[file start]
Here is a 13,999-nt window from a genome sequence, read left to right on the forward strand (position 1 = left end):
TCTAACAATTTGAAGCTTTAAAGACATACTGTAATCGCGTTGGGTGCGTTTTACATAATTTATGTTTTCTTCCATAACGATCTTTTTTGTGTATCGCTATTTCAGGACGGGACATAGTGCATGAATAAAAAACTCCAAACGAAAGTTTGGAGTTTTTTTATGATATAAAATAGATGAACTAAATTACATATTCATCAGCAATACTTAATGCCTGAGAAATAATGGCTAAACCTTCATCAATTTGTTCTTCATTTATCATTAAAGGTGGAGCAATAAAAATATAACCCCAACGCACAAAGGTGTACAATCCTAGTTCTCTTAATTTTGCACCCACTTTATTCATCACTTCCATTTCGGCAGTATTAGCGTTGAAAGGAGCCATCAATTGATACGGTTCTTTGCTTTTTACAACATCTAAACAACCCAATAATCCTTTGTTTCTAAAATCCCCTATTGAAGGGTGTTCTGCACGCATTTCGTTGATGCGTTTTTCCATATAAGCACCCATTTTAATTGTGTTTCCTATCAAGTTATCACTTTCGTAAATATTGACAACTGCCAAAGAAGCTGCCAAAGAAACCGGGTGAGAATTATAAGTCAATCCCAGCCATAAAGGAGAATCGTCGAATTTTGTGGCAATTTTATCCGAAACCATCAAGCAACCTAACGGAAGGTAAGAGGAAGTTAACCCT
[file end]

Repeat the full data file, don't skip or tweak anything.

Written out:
Here is a 13,999-nt window from a genome sequence, read left to right on the forward strand (position 1 = left end):
TCTAACAATTTGAAGCTTTAAAGACATACTGTAATCGCGTTGGGTGCGTTTTACATAATTTATGTTTTCTTCCATAACGATCTTTTTTGTGTATCGCTATTTCAGGACGGGACATAGTGCATGAATAAAAAACTCCAAACGAAAGTTTGGAGTTTTTTTATGATATAAAATAGATGAACTAAATTACATATTCATCAGCAATACTTAATGCCTGAGAAATAATGGCTAAACCTTCATCAATTTGTTCTTCATTTATCATTAAAGGTGGAGCAATAAAAATATAACCCCAACGCACAAAGGTGTACAATCCTAGTTCTCTTAATTTTGCACCCACTTTATTCATCACTTCCATTTCGGCAGTATTAGCGTTGAAAGGAGCCATCAATTGATACGGTTCTTTGCTTTTTACAACATCTAAACAACCCAATAATCCTTTGTTTCTAAAATCCCCTATTGAAGGGTGTTCTGCACGCATTTCGTTGATGCGTTTTTCCATATAAGCACCCATTTTAATTGTGTTTCCTATCAAGTTATCACTTTCGTAAATATTGACAACTGCCAAAGAAGCTGCCAAAGAAACCGGGTGAGAATTATAAGTCAATCCCAGCCATAAAGGAGAATCGTCGAATTTTGTGGCAATTTTATCCGAAACCATCAAGCAACCTAACGGAAGGTAAGAGGAAGTTAACCCT